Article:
5 – Trey Burke (PG). Though undersized (the next most common theme to the tag “work in progress” in this year of the Draft, 2013) Trey Burke looks every bit the real deal with the NBA goggles on. Does his best work in the half court, scores off the dribble, lethal jump shot, doesn’t turn the ball over and operates the pick and roll with the best of them, all equals, can’t miss. Sure 6’1 in shoes might scare a lot of folks away, but given how he performed against the level of talent he went up against all year leading his team to the title game, and how his game on paper translates better than any point guard coming out, Trey more so than any other player should make the biggest immediate impact of any player drafted.

6 – Victor Oladipo (SG). Here’s the deal, I watched many of Indiana’s game and though I did so at first to watch Zeller (like so many others), as that interest faded, in part it was due to the fact that Oladipo quickly, and clearly, was stealing the spotlight. My biggest concern beyond size when translating his game to the NBA, however, is his poor ball handling and overall inability to create his shots. At 6’4”, even with elite athleticism, Oladipo simply will not dominate like some believe he will. At least not offensively. The next Wade you’ve heard? That’s a joke. Even with bad knees Wade has always been so much more than the offensively limited line drive and close out player Oladipo is. Yes, Victor improved his jump shot, which he’ll need to continue to do, but it is his defensive aggressiveness, tenacity and explosiveness that will be his strongest assets at the next level.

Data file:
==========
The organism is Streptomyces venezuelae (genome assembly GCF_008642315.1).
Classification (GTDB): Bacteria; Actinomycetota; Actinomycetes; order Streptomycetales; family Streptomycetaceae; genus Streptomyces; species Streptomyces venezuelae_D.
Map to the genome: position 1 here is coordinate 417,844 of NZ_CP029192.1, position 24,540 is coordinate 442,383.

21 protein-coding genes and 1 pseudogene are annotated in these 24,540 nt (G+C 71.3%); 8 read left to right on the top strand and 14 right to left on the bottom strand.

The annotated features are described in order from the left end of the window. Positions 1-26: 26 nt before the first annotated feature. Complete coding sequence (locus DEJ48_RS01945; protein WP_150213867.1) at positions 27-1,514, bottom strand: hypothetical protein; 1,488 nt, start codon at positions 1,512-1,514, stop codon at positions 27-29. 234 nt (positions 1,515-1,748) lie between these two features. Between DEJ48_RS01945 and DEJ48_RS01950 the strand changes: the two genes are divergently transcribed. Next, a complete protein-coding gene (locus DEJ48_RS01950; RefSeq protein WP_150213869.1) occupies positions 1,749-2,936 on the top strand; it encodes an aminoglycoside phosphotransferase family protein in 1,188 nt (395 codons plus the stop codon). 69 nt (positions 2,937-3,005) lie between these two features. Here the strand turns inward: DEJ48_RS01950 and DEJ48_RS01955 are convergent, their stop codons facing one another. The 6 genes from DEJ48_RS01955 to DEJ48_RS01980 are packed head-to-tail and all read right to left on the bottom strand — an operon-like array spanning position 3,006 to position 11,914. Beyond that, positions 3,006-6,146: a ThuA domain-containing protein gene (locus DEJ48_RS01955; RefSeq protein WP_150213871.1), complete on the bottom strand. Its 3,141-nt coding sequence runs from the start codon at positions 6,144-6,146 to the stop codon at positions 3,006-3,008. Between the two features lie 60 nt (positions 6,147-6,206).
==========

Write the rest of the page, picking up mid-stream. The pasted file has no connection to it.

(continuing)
7 – Ben McLemore (SG). Sorry college basketball fans and people who read box scores in fantasy land and don’t realize this is the NBA we’re talking about here, but I just don’t see his game translating at a superstar level. Yes, McLemore looks to be the best pure shooter in the draft. Yes, his athleticism is off the charts. But when you look at the fact that at best he looks to be a solid 3andD guy at the NBA level due to his inability to shoot that jumper effectively off the dribble, mostly noting his overall very poor ball handling leads to an inability to create and to get to the basket (which was the case even in college for him), and the fact he’s under 6’5 in shoes, and I can’t figure out any justification to have him rated any higher than this. Plus when you factor in all the concerns about his lack of killer extinct and how poorly he’s graded in interviews, as well as quotes such as, “He’s talented, but doesn’t know how to play. He can’t string good games together. Plus, he’s got the wrong people around him.” which have recently surfaced from League executives, and this darling of the college game just doesn’t look to shine as bright going forward. He will make a few ESPN Top Ten reels though, if that’s all you’re looking for.5

8 – C.J. McCollum (SG/PG). Is he a PG or a SG? In reality he’s a little bit of both but know one thing for certain, McCollum is the best pure scorer in the draft. From breaking down defenders and scoring very well in the half court game, it’s C.J.’s jumper that puts him in the discussion of a top ten selection. What this Canton, OH native has against him beyond being too short to be a pure shooting guard is that he’s about to turn 22, played in the Patriot League, was thee offense on Lehigh which really upped his usage, and played a shortened season due to a foot injury his senior year. He may have hit his ceiling already, but his ability to score and how he does it, will be very effective for him in the NBA.

9 – Cody Zeller (PF/C). Let’s face it, his metrics even after a less than stellar season are still intriguing. Though the consensus is he would have been a higher selection had he not decided to return for what turned out to be a disappointing season, the reality is that Cody should still turn into a very productive big man, especially if he can adapt to playing the 4. His athleticism suggests he can, and if so, the top 5 pick most everyone had him being to start the year will end up looking like an opinion that probably should not have drifted.